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Routson v. Zinke

United States District Court, D. Arizona

September 26, 2017

Donald Routson, et al., Plaintiffs,
v.
Ryan Zinke, et al., Defendants.

          ORDER

          DAVID K. DUNCAN UNITED STATES MAGISTRATE JUDGE

         Plaintiffs Donald Routson and Rebecca Routson appealed from an Interior Board of Land Appeals' opinion affirming the rejection of their application to correct a patent. (Doc. 25) The Court has jurisdiction pursuant to the parties' consent to Magistrate Judge jurisdiction, 28 U.S.C. § 636(c), and is reviewing this appeal under the Administrative Procedures Act. (Docs. 9, 22, 30) Both parties have moved for summary judgment. (Docs. 42, 44)

         Factual and Procedural Background

         In 1871, the relevant portion of Yavapai County, Arizona, was first surveyed by S.W. Foreman. (AR 46) Although the record does not contain a complete and legible copy of his field notes, it is undisputed that Foreman described a wash and cornfields in and adjacent to Section 22. (AR 54, 56, 81-92) His survey map appears to indicate a field that is oriented northeast to southwest and straddles Sections 21, 22, 27, and 28. (AR 40, 81, 111, 134, 442, 443) His survey notes were approved and the survey plat was officially filed in 1872. (AR 46)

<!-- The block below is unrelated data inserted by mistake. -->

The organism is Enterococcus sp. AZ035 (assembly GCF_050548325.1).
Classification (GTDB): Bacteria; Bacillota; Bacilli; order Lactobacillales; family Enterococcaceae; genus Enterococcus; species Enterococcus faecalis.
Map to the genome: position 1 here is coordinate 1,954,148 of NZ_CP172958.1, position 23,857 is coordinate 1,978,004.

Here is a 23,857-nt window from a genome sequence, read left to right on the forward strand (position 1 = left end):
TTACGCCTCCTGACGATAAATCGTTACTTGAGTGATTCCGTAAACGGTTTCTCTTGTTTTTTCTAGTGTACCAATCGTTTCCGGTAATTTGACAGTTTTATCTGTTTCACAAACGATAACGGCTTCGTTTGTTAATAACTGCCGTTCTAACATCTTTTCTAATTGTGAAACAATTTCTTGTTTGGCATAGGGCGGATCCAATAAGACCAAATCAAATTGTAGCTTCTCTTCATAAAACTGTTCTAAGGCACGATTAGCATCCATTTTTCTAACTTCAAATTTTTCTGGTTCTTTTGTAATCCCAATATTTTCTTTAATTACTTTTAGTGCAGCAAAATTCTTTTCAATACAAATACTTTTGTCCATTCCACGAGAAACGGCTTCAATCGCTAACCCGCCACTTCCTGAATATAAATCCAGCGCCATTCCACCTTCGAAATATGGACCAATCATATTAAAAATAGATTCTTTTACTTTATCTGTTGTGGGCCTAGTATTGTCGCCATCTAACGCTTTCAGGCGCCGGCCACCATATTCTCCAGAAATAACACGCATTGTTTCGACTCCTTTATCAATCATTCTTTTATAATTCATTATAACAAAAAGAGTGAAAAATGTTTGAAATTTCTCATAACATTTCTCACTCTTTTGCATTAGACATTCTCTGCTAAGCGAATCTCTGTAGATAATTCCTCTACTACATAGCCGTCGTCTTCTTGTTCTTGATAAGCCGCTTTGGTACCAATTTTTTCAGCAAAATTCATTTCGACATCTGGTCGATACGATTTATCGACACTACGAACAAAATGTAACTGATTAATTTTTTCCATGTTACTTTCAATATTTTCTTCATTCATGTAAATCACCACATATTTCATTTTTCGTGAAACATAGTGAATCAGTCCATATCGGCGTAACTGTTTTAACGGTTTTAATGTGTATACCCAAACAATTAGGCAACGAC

In April 1913, Joseph Chiantaretto filed a Homestead Entry Application for 120 acres. (AR 437-39) The Application described the land as “NE¼, SE¼, SE¼, SE¼, S½, SW¼, SE¼, S½, SE¼, SW¼” in Section 22 of Township 16N. (AR 437-39) In September 1914, he filed an Additional Homestead application for 20 acres described as “N½, SW¼, SE½” in Section 22. (AR 430-32) In 1916, Chiantaretto filed notice of his intent to make a final three year proof to establish claim to the land. (AR 417-19) His final proof was supported by testimony from two witnesses and Chiantaretto himself. (AR 400-12) His notice of intent was published and he paid. (AR 398, 413-16, 417-19) In November 1916, the United States issued a patent to Joseph Chiantaretto for the 140 acres described in the Application and Additional Application. (AR 53, 398) (“Chiantaretto Patent”). All of the documents involved in this process describe the land in the same way as the Application and Additional Application.